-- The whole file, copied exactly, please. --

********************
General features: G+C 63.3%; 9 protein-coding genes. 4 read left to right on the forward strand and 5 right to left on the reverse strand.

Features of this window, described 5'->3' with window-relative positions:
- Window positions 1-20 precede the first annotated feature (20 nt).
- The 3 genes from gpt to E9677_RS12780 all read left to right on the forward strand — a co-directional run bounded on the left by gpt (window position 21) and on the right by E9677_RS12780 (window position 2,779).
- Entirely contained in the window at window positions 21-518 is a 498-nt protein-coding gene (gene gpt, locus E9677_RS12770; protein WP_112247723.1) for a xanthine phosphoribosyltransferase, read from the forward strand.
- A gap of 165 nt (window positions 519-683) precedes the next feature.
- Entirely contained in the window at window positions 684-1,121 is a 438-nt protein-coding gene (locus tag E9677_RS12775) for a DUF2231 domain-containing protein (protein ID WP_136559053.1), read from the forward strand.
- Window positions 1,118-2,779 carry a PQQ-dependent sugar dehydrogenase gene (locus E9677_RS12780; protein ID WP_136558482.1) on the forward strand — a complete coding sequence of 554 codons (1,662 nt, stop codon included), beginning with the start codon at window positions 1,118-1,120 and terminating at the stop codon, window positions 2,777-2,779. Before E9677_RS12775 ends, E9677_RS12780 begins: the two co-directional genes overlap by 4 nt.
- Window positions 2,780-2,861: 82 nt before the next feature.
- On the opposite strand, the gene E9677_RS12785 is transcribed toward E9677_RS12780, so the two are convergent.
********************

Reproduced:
General features: G+C 63.3%; 9 protein-coding genes. 4 read left to right on the forward strand and 5 right to left on the reverse strand.

Features of this window, described 5'->3' with window-relative positions:
- Window positions 1-20 precede the first annotated feature (20 nt).
- The 3 genes from gpt to E9677_RS12780 all read left to right on the forward strand — a co-directional run bounded on the left by gpt (window position 21) and on the right by E9677_RS12780 (window position 2,779).
- Entirely contained in the window at window positions 21-518 is a 498-nt protein-coding gene (gene gpt, locus E9677_RS12770; protein WP_112247723.1) for a xanthine phosphoribosyltransferase, read from the forward strand.
- A gap of 165 nt (window positions 519-683) precedes the next feature.
- Entirely contained in the window at window positions 684-1,121 is a 438-nt protein-coding gene (locus tag E9677_RS12775) for a DUF2231 domain-containing protein (protein ID WP_136559053.1), read from the forward strand.
- Window positions 1,118-2,779 carry a PQQ-dependent sugar dehydrogenase gene (locus E9677_RS12780; protein ID WP_136558482.1) on the forward strand — a complete coding sequence of 554 codons (1,662 nt, stop codon included), beginning with the start codon at window positions 1,118-1,120 and terminating at the stop codon, window positions 2,777-2,779. Before E9677_RS12775 ends, E9677_RS12780 begins: the two co-directional genes overlap by 4 nt.
- Window positions 2,780-2,861: 82 nt before the next feature.
- On the opposite strand, the gene E9677_RS12785 is transcribed toward E9677_RS12780, so the two are convergent.